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I have read a few posts about the changes to LaTeX in the upcoming "version", are there planned any changes to how LaTeX renders typography? Regarding kerning, spacing and all the "fancy" things microtype does today. I know that LaTeX has some problems with rivers and lakes today, and I do not know if those are possible to fix. But in that regard does LaTeX3 do anything different, for improved typography? This is not a critique, just a question from a curious user. If there are any improvements, a list and some examples would be much appreciated.

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I would consider the ongoing development of packages (which makes doing things easier) as typographical improvements. But maybe that's off the mark of what you are asking. –  Steven B. Segletes Jun 22 '13 at 16:50
    
IMHO none of the problems you mention (e.g. rivers and lakes) can be changed at the macro level - unless one takes the ConTeXt approach and reimplements parts of TeX in Lua (e.g. the parbuilder). AFAIK this is not planned for LaTeX3 as LaTeX tries to be engine-agnostic. –  Martin Schröder Jun 22 '13 at 22:45

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The purpose of LaTeX3 is to enable typographical improvements rather than to provide them.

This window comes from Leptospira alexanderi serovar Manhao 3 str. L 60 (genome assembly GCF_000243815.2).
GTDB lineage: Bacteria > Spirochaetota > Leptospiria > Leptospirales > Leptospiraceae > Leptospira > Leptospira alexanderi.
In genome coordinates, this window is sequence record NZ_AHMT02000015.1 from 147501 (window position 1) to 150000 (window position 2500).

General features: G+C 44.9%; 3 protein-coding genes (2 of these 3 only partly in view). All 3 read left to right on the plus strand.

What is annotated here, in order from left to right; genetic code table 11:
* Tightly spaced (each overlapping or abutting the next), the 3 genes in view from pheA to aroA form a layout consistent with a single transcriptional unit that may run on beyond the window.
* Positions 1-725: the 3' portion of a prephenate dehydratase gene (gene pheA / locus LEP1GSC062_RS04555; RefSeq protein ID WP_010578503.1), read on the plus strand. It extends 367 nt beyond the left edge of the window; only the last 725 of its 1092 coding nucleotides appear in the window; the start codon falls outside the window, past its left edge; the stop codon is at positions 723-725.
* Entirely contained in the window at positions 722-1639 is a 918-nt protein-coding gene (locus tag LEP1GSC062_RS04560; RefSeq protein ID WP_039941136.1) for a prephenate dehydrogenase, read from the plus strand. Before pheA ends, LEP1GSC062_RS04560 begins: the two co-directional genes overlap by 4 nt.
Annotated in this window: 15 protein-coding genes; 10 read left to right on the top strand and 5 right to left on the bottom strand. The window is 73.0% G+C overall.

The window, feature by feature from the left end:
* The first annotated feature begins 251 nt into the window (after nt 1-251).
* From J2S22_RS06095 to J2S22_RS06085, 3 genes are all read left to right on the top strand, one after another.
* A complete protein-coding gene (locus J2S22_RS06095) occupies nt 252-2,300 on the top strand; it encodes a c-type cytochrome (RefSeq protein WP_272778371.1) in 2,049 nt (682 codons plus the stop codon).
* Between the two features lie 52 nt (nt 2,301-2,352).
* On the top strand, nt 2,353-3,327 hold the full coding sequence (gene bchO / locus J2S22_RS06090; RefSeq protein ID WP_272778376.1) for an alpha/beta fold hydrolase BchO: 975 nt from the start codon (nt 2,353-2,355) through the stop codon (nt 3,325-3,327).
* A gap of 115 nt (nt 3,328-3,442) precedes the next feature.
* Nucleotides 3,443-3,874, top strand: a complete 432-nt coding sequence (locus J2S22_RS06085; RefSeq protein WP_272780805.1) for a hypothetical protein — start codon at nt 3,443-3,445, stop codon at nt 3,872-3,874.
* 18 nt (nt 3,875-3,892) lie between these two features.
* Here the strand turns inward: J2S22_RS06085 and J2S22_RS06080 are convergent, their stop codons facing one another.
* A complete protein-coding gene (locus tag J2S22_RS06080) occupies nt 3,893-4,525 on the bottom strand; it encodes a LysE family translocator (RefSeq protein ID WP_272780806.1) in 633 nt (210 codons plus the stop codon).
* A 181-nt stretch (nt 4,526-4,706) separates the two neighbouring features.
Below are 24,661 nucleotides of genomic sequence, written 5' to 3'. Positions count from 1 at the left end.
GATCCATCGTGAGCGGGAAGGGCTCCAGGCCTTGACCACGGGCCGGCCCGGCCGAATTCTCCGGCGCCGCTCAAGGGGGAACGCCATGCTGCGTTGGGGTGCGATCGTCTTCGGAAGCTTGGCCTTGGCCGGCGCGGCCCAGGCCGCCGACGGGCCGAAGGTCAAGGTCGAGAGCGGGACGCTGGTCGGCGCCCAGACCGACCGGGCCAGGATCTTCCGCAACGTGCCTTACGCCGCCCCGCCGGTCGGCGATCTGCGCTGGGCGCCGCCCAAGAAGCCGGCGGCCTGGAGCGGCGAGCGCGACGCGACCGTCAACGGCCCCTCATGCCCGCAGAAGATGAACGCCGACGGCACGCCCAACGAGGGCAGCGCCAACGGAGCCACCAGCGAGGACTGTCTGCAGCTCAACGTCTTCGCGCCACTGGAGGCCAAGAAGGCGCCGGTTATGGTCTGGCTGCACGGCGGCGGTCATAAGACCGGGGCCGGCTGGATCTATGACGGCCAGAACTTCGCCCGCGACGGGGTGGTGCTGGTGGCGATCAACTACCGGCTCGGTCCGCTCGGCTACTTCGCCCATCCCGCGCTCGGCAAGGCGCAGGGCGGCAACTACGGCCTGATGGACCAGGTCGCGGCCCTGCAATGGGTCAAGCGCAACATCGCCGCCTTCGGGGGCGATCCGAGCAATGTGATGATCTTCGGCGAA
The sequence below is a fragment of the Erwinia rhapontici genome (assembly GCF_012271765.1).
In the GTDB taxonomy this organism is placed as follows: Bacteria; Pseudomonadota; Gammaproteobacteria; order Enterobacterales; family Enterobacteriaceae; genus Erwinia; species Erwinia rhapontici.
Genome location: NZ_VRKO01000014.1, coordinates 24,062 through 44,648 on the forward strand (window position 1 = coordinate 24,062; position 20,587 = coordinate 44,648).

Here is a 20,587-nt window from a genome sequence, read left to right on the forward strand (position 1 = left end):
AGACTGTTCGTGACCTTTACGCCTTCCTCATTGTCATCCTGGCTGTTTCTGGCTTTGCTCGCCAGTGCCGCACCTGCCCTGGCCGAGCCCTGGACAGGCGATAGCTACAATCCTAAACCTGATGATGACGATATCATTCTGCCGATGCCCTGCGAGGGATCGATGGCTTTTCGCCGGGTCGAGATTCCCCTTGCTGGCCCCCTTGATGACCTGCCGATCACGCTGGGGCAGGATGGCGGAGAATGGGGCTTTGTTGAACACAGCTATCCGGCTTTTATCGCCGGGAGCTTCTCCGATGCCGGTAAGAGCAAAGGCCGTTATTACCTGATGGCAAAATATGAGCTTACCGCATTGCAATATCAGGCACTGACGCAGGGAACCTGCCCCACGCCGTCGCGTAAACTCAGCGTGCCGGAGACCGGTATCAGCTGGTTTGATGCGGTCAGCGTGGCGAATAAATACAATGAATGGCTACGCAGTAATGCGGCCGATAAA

The stable bits (, , , among others) have so far provided more flexible ways to program LaTeX. Next on the agenda (according to this thread on the LaTeX3 list) is the template concept, since

the output and galley ideas need template, template needs xparse and xparse needs expl3.

The template concept (see Using LaTeX3’s xtemplate ) or the proposed CSS-like “LaTeX Database (LDB)” are still works-in-progress, but it is there that many typographical improvements will become possible. (Others will require the output and galley ideas, which are further yet from reality.)

But these all relate to making accessible what TeX already makes possible. Things like microtype or river-detection require modifications of the engine itself. This has been done—the additions of microtype in PDFTeX and XeTeX are examples—but the easiest way to implement such changes is to use the hooks LuaTeX provides.

I hope that a LaTeX3-based format, being more modular and having a better separation of responsibilities, will allow for “cleaner” Lua-based changes to the typesetting process, but that would be the extent of LaTeX3’s involvement in these changes.

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